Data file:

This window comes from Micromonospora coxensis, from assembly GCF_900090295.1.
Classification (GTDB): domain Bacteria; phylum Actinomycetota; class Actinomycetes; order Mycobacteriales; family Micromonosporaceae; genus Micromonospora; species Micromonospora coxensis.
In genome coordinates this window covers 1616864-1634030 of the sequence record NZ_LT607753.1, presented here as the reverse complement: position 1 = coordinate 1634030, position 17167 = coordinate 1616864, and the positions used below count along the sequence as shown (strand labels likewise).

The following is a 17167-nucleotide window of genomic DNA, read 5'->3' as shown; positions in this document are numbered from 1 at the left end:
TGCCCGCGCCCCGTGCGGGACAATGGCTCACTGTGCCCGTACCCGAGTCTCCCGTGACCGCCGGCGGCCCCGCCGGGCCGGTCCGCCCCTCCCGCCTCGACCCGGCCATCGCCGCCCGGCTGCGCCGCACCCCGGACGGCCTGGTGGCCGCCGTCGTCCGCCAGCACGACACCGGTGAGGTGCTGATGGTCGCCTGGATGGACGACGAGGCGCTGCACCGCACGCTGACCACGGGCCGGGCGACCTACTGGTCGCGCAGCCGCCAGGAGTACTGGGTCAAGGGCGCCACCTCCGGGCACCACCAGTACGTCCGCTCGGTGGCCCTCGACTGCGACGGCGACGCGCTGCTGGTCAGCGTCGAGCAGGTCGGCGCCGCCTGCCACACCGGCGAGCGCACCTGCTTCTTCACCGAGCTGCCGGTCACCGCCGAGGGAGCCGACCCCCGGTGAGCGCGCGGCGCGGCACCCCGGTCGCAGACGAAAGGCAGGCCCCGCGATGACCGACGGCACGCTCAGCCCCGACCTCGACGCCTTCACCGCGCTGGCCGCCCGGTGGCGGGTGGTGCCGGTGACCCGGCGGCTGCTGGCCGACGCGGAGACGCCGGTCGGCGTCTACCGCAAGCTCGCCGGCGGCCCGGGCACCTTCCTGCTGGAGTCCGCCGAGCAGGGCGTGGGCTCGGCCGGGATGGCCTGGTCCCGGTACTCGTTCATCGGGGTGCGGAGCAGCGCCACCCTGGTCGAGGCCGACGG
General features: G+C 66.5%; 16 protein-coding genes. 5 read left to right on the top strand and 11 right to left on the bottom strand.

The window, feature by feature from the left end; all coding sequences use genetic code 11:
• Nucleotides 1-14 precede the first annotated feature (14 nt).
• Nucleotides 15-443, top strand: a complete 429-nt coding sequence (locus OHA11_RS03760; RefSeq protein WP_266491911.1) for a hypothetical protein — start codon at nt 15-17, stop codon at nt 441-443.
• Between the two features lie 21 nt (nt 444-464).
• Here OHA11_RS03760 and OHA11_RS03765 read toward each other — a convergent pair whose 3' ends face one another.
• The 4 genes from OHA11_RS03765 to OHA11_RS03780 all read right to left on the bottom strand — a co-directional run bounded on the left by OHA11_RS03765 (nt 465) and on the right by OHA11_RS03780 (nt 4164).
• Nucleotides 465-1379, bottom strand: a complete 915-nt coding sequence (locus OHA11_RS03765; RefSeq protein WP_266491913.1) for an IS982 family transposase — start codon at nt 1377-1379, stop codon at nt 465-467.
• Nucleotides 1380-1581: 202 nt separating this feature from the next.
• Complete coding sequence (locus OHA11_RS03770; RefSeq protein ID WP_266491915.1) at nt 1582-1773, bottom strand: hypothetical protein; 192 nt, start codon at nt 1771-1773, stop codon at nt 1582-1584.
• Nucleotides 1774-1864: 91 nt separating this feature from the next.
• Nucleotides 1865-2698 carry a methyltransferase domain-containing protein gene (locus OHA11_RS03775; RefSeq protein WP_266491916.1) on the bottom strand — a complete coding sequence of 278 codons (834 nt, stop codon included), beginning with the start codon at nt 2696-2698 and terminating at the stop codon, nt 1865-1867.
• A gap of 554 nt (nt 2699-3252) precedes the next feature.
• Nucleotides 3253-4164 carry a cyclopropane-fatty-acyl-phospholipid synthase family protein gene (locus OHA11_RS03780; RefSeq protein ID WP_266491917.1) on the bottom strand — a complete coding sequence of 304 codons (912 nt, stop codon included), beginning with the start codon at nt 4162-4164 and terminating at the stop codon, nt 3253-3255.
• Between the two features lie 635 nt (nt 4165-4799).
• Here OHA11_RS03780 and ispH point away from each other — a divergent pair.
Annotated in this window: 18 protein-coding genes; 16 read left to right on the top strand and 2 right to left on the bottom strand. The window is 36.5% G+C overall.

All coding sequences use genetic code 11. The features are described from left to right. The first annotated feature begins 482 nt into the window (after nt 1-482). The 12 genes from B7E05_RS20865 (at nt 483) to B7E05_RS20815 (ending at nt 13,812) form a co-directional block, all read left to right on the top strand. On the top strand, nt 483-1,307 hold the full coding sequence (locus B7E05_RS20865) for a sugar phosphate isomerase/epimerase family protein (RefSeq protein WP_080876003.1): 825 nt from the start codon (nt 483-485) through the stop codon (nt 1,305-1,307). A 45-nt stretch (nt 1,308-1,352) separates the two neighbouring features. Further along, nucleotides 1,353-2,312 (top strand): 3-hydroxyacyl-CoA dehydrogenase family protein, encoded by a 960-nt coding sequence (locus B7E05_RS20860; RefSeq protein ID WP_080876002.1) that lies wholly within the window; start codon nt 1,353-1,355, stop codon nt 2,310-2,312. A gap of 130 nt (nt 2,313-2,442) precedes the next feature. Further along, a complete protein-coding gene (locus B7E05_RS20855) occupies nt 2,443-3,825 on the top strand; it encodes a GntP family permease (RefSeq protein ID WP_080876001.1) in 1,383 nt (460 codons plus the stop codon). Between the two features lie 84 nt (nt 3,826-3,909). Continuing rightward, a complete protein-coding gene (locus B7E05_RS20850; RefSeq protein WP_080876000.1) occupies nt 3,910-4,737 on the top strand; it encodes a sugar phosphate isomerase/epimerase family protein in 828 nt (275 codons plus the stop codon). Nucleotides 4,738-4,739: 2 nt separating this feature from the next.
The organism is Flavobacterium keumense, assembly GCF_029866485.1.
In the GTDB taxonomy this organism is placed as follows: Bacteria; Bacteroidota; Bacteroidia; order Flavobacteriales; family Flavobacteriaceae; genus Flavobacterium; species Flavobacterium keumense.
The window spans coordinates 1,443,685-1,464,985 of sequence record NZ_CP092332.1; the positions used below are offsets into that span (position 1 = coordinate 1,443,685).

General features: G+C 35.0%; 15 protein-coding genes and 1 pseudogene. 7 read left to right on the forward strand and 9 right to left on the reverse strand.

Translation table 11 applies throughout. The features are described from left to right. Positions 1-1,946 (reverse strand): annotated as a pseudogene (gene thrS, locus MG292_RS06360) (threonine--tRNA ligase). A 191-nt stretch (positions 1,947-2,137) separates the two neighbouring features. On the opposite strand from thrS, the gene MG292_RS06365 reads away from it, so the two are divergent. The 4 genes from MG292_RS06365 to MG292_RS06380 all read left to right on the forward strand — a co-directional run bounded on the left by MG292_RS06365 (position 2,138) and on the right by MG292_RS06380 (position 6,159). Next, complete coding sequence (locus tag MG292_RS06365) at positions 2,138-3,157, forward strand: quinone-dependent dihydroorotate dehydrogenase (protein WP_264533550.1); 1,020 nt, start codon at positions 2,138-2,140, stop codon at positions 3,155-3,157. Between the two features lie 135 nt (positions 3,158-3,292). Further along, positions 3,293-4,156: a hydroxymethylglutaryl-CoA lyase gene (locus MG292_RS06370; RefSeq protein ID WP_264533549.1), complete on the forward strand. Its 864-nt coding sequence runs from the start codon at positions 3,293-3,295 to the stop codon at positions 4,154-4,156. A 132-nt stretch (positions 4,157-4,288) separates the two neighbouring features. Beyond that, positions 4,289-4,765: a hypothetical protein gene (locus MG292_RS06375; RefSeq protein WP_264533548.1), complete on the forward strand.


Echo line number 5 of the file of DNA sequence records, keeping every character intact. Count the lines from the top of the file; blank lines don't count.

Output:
TGCCCGCGCCCCGTGCGGGACAATGGCTCACTGTGCCCGTACCCGAGTCTCCCGTGACCGCCGGCGGCCCCGCCGGGCCGGTCCGCCCCTCCCGCCTCGACCCGGCCATCGCCGCCCGGCTGCGCCGCACCCCGGACGGCCTGGTGGCCGCCGTCGTCCGCCAGCACGACACCGGTGAGGTGCTGATGGTCGCCTGGATGGACGACGAGGCGCTGCACCGCACGCTGACCACGGGCCGGGCGACCTACTGGTCGCGCAGCCGCCAGGAGTACTGGGTCAAGGGCGCCACCTCCGGGCACCACCAGTACGTCCGCTCGGTGGCCCTCGACTGCGACGGCGACGCGCTGCTGGTCAGCGTCGAGCAGGTCGGCGCCGCCTGCCACACCGGCGAGCGCACCTGCTTCTTCACCGAGCTGCCGGTCACCGCCGAGGGAGCCGACCCCCGGTGAGCGCGCGGCGCGGCACCCCGGTCGCAGACGAAAGGCAGGCCCCGCGATGACCGACGGCACGCTCAGCCCCGACCTCGACGCCTTCACCGCGCTGGCCGCCCGGTGGCGGGTGGTGCCGGTGACCCGGCGGCTGCTGGCCGACGCGGAGACGCCGGTCGGCGTCTACCGCAAGCTCGCCGGCGGCCCGGGCACCTTCCTGCTGGAGTCCGCCGAGCAGGGCGTGGGCTCGGCCGGGATGGCCTGGTCCCGGTACTCGTTCATCGGGGTGCGGAGCAGCGCCACCCTGGTCGAGGCCGACGG